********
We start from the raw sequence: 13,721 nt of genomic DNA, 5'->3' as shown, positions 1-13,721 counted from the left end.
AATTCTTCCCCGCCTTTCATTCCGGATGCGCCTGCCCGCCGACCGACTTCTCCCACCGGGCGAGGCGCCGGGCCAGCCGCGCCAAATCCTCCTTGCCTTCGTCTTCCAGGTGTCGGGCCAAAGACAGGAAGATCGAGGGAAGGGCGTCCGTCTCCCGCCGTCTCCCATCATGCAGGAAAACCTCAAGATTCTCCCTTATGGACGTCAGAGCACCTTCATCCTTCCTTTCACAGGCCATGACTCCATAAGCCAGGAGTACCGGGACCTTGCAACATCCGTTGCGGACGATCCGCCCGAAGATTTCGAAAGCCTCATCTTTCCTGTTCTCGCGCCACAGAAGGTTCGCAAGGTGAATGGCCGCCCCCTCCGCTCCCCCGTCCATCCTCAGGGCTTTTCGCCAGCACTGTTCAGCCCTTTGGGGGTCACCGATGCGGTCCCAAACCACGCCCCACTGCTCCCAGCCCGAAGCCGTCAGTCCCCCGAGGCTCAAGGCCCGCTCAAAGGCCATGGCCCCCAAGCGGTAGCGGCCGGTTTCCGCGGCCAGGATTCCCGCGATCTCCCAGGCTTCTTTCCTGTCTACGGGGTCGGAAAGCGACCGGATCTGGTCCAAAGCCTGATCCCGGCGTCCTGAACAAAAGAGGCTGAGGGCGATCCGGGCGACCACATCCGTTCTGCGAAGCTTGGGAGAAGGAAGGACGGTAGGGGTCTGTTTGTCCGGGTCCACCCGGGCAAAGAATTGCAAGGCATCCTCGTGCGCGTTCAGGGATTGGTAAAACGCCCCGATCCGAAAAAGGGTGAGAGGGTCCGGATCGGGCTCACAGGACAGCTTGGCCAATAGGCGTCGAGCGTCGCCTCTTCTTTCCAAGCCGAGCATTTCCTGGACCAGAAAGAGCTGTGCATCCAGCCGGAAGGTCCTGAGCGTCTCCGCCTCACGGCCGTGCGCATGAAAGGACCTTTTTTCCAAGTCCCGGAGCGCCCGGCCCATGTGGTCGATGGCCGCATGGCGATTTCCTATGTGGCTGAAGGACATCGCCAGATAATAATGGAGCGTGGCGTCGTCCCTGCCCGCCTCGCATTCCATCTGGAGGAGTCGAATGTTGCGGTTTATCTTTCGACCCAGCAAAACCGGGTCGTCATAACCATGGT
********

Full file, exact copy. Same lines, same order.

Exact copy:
We start from the raw sequence: 13,721 nt of genomic DNA, 5'->3' as shown, positions 1-13,721 counted from the left end.
AATTCTTCCCCGCCTTTCATTCCGGATGCGCCTGCCCGCCGACCGACTTCTCCCACCGGGCGAGGCGCCGGGCCAGCCGCGCCAAATCCTCCTTGCCTTCGTCTTCCAGGTGTCGGGCCAAAGACAGGAAGATCGAGGGAAGGGCGTCCGTCTCCCGCCGTCTCCCATCATGCAGGAAAACCTCAAGATTCTCCCTTATGGACGTCAGAGCACCTTCATCCTTCCTTTCACAGGCCATGACTCCATAAGCCAGGAGTACCGGGACCTTGCAACATCCGTTGCGGACGATCCGCCCGAAGATTTCGAAAGCCTCATCTTTCCTGTTCTCGCGCCACAGAAGGTTCGCAAGGTGAATGGCCGCCCCCTCCGCTCCCCCGTCCATCCTCAGGGCTTTTCGCCAGCACTGTTCAGCCCTTTGGGGGTCACCGATGCGGTCCCAAACCACGCCCCACTGCTCCCAGCCCGAAGCCGTCAGTCCCCCGAGGCTCAAGGCCCGCTCAAAGGCCATGGCCCCCAAGCGGTAGCGGCCGGTTTCCGCGGCCAGGATTCCCGCGATCTCCCAGGCTTCTTTCCTGTCTACGGGGTCGGAAAGCGACCGGATCTGGTCCAAAGCCTGATCCCGGCGTCCTGAACAAAAGAGGCTGAGGGCGATCCGGGCGACCACATCCGTTCTGCGAAGCTTGGGAGAAGGAAGGACGGTAGGGGTCTGTTTGTCCGGGTCCACCCGGGCAAAGAATTGCAAGGCATCCTCGTGCGCGTTCAGGGATTGGTAAAACGCCCCGATCCGAAAAAGGGTGAGAGGGTCCGGATCGGGCTCACAGGACAGCTTGGCCAATAGGCGTCGAGCGTCGCCTCTTCTTTCCAAGCCGAGCATTTCCTGGACCAGAAAGAGCTGTGCATCCAGCCGGAAGGTCCTGAGCGTCTCCGCCTCACGGCCGTGCGCATGAAAGGACCTTTTTTCCAAGTCCCGGAGCGCCCGGCCCATGTGGTCGATGGCCGCATGGCGATTTCCTATGTGGCTGAAGGACATCGCCAGATAATAATGGAGCGTGGCGTCGTCCCTGCCCGCCTCGCATTCCATCTGGAGGAGTCGAATGTTGCGGTTTATCTTTCGACCCAGCAAAACCGGGTCGTCATAACCATGGT